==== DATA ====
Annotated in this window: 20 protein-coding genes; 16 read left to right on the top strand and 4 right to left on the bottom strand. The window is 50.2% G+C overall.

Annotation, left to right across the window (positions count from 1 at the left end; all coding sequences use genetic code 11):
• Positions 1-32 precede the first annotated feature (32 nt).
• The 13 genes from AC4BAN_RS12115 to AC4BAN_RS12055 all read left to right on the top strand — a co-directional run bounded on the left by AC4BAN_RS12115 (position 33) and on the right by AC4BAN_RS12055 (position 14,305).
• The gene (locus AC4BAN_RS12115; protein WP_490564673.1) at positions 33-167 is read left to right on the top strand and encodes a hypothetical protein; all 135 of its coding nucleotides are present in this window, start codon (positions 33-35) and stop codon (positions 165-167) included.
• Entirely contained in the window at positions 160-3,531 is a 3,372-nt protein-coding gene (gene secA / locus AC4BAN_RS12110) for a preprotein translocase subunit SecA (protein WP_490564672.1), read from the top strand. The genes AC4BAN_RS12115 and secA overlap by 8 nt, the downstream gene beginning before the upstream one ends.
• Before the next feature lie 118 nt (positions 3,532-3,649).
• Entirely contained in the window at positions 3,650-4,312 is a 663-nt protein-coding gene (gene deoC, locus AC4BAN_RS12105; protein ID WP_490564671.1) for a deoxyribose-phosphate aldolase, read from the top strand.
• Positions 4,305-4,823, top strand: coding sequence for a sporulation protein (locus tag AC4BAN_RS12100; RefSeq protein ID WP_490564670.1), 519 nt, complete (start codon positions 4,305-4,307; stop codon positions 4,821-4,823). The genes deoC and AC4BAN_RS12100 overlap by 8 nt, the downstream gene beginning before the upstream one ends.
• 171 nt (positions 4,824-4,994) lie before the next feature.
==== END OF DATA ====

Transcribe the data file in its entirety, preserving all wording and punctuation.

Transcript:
Annotated in this window: 20 protein-coding genes; 16 read left to right on the top strand and 4 right to left on the bottom strand. The window is 50.2% G+C overall.

Annotation, left to right across the window (positions count from 1 at the left end; all coding sequences use genetic code 11):
• Positions 1-32 precede the first annotated feature (32 nt).
• The 13 genes from AC4BAN_RS12115 to AC4BAN_RS12055 all read left to right on the top strand — a co-directional run bounded on the left by AC4BAN_RS12115 (position 33) and on the right by AC4BAN_RS12055 (position 14,305).
• The gene (locus AC4BAN_RS12115; protein WP_490564673.1) at positions 33-167 is read left to right on the top strand and encodes a hypothetical protein; all 135 of its coding nucleotides are present in this window, start codon (positions 33-35) and stop codon (positions 165-167) included.
• Entirely contained in the window at positions 160-3,531 is a 3,372-nt protein-coding gene (gene secA / locus AC4BAN_RS12110) for a preprotein translocase subunit SecA (protein WP_490564672.1), read from the top strand. The genes AC4BAN_RS12115 and secA overlap by 8 nt, the downstream gene beginning before the upstream one ends.
• Before the next feature lie 118 nt (positions 3,532-3,649).
• Entirely contained in the window at positions 3,650-4,312 is a 663-nt protein-coding gene (gene deoC, locus AC4BAN_RS12105; protein ID WP_490564671.1) for a deoxyribose-phosphate aldolase, read from the top strand.
• Positions 4,305-4,823, top strand: coding sequence for a sporulation protein (locus tag AC4BAN_RS12100; RefSeq protein ID WP_490564670.1), 519 nt, complete (start codon positions 4,305-4,307; stop codon positions 4,821-4,823). The genes deoC and AC4BAN_RS12100 overlap by 8 nt, the downstream gene beginning before the upstream one ends.
• 171 nt (positions 4,824-4,994) lie before the next feature.